Don’t Take the Best of Me

Once upon a time, there were these three best friends named Abby, Amy, and Abigail. They were the best of friends and did everything together. But what two of the friends didn’t know was that Abby had a very big secret, a secret that she had been keeping ever since she met them in 1st grade until now, in 6th grade. Her secret was she had type 1 diabetes and felt ashamed of it because she felt that all she was to people was a sick girl who couldn’t take care of herself. That’s why, ever since she moved here to this small town in Colorado, she felt she didn’t have to be a sick girl near people, that was, of course, if no one found out.

But she still had to follow a certain number of rules for herself, so no one had to suspect anything. For example, everywhere she went, she needed to carry apple juice with her at all times to maintain her blood sugar and so it didn’t go too low or too high — because blood sugar was her main source of energy and came from the food she ate, if it went way too high, then it could cause severe heart conditions. So she needed to have and maintain a certain diet. And her mom to her felt like just another person who reminded her that she was sick because of all the importance she gave her. Sometimes, it even made her feel like her own mother was ashamed of her but she knew she was just helping her hide the fact that she had diabetes like by hiding her continuous glucose monitor under her clothes.

Ever since what had happened at her last school, when one of her closest friends recorded a video of her in a hospital having a seizure and showed everyone in her old school, she had lost all her friends. The thought of her having an illness was such a big deal that they stopped talking to her and stopped hanging out. That was until she moved here and she felt like she had the chance to begin a fresh start and to have no one who knew what had happened to her before she had moved here. That was until today, when some 3rd grader was getting bullied by some 8th grader and she wanted to tell the teacher but didn’t want to be a tattle teller. But she felt like she had to, so she did.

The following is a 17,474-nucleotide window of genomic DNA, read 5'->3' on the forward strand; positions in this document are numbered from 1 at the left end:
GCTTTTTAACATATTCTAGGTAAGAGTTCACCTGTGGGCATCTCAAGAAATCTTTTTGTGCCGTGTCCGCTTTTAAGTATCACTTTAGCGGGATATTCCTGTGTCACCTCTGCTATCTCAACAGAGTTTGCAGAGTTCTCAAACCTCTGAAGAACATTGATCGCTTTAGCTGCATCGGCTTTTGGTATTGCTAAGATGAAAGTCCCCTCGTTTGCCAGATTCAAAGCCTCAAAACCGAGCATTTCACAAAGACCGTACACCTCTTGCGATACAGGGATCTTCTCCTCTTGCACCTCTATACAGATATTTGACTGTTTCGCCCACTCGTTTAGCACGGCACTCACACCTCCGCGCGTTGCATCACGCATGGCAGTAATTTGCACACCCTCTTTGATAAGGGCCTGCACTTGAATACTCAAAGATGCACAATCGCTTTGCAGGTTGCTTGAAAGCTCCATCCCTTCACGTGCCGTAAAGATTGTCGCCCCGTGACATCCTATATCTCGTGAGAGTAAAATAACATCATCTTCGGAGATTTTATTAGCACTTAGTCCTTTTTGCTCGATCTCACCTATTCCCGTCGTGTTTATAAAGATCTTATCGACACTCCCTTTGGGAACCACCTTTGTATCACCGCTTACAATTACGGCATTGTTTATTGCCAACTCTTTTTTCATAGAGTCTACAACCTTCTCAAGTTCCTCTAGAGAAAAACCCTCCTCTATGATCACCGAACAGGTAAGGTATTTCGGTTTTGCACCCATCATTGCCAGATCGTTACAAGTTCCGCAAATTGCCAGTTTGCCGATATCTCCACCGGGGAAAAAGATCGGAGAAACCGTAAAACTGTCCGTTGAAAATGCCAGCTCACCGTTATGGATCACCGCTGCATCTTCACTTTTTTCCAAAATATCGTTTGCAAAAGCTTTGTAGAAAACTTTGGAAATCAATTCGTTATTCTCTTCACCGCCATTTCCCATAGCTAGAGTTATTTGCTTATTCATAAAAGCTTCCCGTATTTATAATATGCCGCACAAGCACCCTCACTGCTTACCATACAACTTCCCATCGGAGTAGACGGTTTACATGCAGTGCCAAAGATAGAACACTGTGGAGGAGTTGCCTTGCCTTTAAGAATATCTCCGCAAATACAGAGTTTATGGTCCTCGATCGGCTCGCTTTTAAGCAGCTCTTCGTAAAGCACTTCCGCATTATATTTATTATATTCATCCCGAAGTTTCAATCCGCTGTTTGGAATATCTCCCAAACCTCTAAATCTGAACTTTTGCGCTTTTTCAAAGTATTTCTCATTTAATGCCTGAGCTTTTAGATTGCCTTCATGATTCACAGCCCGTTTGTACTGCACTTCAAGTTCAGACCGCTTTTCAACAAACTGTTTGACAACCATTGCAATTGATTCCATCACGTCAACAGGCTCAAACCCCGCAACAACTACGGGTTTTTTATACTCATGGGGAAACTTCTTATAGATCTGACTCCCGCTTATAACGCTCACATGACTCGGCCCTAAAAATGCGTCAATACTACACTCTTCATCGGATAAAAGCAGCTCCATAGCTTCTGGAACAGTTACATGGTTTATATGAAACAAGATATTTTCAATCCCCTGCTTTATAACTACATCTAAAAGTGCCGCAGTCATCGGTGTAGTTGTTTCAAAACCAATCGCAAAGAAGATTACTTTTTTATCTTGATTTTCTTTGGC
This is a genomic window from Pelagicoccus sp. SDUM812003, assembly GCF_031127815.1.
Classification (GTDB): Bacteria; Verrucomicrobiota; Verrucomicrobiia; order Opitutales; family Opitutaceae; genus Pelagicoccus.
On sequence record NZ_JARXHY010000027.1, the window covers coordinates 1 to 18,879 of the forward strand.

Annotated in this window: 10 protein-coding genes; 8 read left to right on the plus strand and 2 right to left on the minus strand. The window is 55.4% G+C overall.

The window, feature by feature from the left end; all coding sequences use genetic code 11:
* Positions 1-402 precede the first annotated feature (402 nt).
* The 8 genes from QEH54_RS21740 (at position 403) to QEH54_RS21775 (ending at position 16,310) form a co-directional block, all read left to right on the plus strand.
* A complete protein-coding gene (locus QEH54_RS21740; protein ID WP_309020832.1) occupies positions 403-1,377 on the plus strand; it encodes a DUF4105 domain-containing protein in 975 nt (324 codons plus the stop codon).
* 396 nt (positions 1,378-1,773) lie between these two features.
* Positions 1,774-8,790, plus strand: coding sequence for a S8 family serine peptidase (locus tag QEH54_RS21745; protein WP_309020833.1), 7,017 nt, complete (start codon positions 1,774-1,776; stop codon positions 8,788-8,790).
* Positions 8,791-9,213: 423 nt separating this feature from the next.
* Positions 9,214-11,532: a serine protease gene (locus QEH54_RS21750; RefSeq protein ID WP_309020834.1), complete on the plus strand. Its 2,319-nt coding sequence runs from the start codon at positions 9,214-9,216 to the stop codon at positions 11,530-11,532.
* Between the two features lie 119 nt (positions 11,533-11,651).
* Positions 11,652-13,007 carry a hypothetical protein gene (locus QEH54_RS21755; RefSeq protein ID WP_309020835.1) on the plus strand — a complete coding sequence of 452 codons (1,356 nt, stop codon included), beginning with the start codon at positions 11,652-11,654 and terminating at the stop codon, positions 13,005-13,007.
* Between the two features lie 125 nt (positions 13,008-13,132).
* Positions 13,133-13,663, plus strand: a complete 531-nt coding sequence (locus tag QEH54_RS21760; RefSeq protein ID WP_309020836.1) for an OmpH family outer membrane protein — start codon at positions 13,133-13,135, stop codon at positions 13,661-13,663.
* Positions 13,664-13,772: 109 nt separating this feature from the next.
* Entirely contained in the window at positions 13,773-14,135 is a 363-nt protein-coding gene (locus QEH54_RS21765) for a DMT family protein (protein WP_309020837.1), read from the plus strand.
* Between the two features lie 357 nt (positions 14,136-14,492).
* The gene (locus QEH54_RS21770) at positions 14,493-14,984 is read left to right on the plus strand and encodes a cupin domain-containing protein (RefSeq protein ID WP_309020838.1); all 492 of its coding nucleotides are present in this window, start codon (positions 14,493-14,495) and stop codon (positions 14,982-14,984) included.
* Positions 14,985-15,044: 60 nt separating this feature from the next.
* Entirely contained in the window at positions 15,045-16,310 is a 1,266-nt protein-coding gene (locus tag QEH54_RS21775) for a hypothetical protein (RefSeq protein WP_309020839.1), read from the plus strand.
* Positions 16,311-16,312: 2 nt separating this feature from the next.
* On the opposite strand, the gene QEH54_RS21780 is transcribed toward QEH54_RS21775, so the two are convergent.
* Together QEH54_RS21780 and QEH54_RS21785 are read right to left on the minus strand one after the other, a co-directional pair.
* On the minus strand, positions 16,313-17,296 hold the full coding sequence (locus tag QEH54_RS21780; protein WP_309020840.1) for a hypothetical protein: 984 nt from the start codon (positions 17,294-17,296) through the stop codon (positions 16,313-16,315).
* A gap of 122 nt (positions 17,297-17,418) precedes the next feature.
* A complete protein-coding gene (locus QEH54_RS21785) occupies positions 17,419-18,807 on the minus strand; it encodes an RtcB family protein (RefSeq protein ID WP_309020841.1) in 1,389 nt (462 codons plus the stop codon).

“Hey, you over there, don’t you know what happens to bullies when they pick on kids, they get reported to the principal’s office.” As she was about to go to the principal’s office.

But little did she know she was in for a surprise when the 8th grader said, “You will regret this.” 

And sure enough, she would.

The next day, when she was walking to school, she heard whispering and laughing, she didn’t think anything of it until she saw people staring at her when she walked inside the school. Suddenly, she felt someone pull her into the girls’ bathroom. It was Amy and Abigail. And just as she was about to scream,

“Why the heck did you pull me in here for?”

Amy put her hand against her mouth, closed the door, and pulled out her phone to show her the video that everybody was talking about. It was a video of her having a seizure in a hospital.

“What is this?” said Abigail. 

As Abby started seeing the video, she stared at them both and started having shivering lips as if she was about to cry.

“I can ex… pla… in,” she said as she was shivering.

“If you don’t tell us right now, we’re leaving,” said Abigail.

And just as they were about to leave, Abby built up all of her emotions and said, she said what she never thought she would say, ever,

“… I have… DIABETES!” 

Just there and then, Amy and Abigail stood there looking at Abby in a state of shock as Abby dropped down on the floor and started crying. But just as suddenly, she felt two arms touch her back as she looked over at both shoulders and smiled when she saw Amy and Abigail.

“We didn’t know you had diabetes, Abby, we are so, so very sorry, but what I don’t understand is why you never told us,” Abigail said with a calm voice.

“I guess I was just scared of what you and Amy might think about me.”

“You don’t have to be ashamed of who you are or what you are, we both accept you for being you, so who cares what everybody else thinks, you have us,” said Amy as all three of them hugged on the ground, crying and laughing.

The very next day, Abby decided to hold an assembly in her school and explain all about her illness to people and really open up something that she’d been trying to avoid for years. Some people supported her and some people didn’t, but at the end of the day, it didn’t even matter. Who cared what people’s opinions were of her? She should just be happy for who she was and not ashamed of that. She had people who actually cared about her, what more did she need?